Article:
It is this disagreement over what the agency has actually done in the wake of ILOC that led to the FOIA suit. The Coalition’s law firm, Hall & Associates (H&A), filed a FOIA request with the agency in order to obtain, among other things, the directive that the Coalition believes was internally distributed, as well as documents that would confirm trade press reports that the agency had publically announced its intentions to continue with the policies. In response, EPA declined to produce some materials on the grounds that they were exempt from FOIA requests because they were products of the agency’s deliberative process.

H&A subsequently brought a FOIA suit in the District Court for the District of Columbia seeking to enjoin the agency from improperly asserting privileges against the FOIA requests. In attempting to defend its use of these privileges, EPA filed a declaration with the court asserting that the “internal directives” sought by H&A were in fact draft memoranda that “were not finalized, nor widely disseminated to the EPA Regions . . . .” This is an important distinction because if the memoranda were “directives” that told regional offices how to implement agency policy or law (as opposed to “draft documents”), the agency would not be able to withhold the documents under the deliberative process exemption. The declaration also states that “there was no oral disclosure to the public by the EPA” regarding EPA’s implementation of the ILOC decision and that the agency simply “had not determined how it would apply the Iowa League of Cities decision outside of the Eighth Circuit . . . .”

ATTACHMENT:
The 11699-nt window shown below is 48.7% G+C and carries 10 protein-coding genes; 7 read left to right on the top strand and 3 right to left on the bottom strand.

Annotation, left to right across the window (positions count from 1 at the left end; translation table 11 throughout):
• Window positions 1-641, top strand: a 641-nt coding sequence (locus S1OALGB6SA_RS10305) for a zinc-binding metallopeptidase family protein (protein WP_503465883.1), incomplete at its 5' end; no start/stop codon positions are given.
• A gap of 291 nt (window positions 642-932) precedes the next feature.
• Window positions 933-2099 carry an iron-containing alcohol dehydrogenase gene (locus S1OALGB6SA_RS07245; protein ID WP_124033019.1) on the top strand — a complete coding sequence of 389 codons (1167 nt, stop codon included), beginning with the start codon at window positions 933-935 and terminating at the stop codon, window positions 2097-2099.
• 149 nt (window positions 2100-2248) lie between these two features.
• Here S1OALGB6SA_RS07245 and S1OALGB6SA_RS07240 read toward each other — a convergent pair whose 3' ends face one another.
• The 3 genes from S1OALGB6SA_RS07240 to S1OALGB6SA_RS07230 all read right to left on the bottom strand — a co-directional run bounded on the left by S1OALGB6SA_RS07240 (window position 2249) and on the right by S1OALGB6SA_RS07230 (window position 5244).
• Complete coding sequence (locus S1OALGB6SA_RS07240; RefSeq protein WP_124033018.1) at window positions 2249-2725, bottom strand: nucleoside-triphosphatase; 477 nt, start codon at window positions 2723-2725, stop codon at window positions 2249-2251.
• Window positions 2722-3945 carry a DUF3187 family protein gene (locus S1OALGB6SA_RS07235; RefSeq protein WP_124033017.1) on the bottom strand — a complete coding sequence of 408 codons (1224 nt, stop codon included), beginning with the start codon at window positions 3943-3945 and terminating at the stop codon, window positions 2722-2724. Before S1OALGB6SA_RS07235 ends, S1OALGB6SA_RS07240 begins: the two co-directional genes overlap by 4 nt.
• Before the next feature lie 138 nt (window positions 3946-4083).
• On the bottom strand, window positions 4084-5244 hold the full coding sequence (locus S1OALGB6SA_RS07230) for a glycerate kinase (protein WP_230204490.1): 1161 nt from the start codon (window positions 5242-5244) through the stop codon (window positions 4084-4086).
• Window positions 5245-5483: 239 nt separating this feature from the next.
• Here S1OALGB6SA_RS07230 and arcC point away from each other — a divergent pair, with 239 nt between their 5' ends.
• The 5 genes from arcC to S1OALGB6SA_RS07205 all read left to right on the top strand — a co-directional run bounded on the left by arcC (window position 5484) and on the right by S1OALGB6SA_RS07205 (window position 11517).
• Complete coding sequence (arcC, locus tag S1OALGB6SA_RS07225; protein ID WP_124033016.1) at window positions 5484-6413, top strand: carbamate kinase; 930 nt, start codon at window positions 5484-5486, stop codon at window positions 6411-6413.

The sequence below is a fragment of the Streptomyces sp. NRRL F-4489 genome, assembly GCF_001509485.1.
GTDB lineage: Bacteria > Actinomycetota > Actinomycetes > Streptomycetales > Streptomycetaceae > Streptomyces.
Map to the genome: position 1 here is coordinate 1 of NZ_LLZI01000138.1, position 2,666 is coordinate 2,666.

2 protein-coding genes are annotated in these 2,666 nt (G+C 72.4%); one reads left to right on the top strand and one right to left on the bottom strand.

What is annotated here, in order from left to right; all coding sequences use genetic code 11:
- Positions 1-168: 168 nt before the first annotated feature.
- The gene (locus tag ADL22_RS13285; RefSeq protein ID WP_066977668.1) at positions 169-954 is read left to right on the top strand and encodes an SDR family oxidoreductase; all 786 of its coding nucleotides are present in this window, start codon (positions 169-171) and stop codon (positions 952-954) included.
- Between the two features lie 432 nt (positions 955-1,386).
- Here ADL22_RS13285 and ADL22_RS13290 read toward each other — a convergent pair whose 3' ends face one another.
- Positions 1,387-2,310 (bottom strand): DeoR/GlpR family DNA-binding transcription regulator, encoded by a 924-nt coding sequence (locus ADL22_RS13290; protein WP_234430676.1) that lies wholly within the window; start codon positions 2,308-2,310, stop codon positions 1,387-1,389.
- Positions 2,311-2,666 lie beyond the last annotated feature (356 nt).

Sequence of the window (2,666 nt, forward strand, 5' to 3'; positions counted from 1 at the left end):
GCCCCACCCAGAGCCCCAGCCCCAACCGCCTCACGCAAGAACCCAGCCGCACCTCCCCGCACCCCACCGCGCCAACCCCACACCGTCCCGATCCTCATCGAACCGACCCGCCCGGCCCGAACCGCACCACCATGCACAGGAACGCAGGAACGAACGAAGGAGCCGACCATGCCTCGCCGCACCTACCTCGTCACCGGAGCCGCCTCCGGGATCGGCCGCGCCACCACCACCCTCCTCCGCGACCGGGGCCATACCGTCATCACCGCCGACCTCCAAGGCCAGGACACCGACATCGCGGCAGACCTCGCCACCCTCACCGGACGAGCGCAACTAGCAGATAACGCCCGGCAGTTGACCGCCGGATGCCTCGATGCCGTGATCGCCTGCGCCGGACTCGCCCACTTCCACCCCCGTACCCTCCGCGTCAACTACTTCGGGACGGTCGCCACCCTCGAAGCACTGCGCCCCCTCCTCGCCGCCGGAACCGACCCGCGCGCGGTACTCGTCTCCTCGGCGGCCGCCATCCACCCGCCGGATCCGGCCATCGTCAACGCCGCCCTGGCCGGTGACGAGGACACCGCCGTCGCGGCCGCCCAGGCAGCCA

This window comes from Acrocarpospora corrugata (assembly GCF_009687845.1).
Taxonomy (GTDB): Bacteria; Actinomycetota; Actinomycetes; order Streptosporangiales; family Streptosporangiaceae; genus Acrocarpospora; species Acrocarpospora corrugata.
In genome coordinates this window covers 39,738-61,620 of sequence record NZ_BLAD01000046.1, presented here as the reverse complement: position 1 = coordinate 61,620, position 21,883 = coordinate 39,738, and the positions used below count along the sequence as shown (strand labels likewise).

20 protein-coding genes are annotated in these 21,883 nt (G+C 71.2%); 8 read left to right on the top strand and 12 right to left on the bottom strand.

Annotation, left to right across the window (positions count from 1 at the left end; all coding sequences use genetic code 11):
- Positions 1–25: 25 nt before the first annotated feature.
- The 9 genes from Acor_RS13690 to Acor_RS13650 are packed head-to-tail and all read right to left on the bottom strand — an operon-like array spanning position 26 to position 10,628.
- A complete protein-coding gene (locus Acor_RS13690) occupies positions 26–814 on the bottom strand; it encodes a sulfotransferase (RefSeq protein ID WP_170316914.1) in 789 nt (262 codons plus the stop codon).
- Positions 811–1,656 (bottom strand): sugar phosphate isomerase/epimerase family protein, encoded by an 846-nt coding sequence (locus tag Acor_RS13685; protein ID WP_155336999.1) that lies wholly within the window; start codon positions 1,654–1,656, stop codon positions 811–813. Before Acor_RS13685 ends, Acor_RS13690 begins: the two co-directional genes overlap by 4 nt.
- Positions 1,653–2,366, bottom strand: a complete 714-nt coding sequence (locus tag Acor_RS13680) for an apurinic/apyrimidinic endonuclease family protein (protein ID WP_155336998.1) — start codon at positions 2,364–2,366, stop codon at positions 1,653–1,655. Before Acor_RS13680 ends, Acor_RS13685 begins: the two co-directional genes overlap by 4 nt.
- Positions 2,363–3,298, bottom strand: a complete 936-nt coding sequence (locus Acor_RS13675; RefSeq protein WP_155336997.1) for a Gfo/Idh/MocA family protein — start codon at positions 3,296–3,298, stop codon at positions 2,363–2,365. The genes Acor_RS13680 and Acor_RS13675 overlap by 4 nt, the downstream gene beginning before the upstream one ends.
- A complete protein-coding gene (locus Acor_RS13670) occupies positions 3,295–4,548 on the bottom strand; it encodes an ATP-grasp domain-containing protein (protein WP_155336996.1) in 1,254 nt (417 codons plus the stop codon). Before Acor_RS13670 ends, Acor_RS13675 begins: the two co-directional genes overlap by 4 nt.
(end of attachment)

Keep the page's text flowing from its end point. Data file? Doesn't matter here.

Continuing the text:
This brings us back to the beginning of this post: H&A thinks EPA is not being truthful to the court and has said as much in a formal filing. According to H&A, EPA released records to H&A on April 25, 2016 that H&A believes refute the statements made in EPA’s declaration. H&A asserts that one of these records is an audio transcript from the seminar when EPA allegedly announced in public its intention to continue applying the blending and mixing zones policies outside of the Eighth Circuit. H&A believes that this transcript confirms that an EPA official announced that “it is EPA HQ’s current contention that the court’s ruling will only be binding in the 8th Circuit states.” Further, H&A asserts that it has received an internal agency email confirming the existence of the internal directive that directed EPA regional offices to continue applying the policies at issue outside of the Eighth Circuit.

H&A has asked the judge in the FOIA suit to issue a ‘show cause’ order that would require the agency to make a case for why it should not face immediate penalties. Further, if H&A is correct, EPA might be enjoined from withholding the documents at issue. This could in turn provide the Coalition (H&A’s client and the plaintiff in the Coalition for Responsible Regulation case) with evidence to support its assertion that the agency has formally decided to continue applying the blending and mixing zones policy outside of the Eighth Circuit.

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Author

Kristen P. Miller

Kristen Miller Associate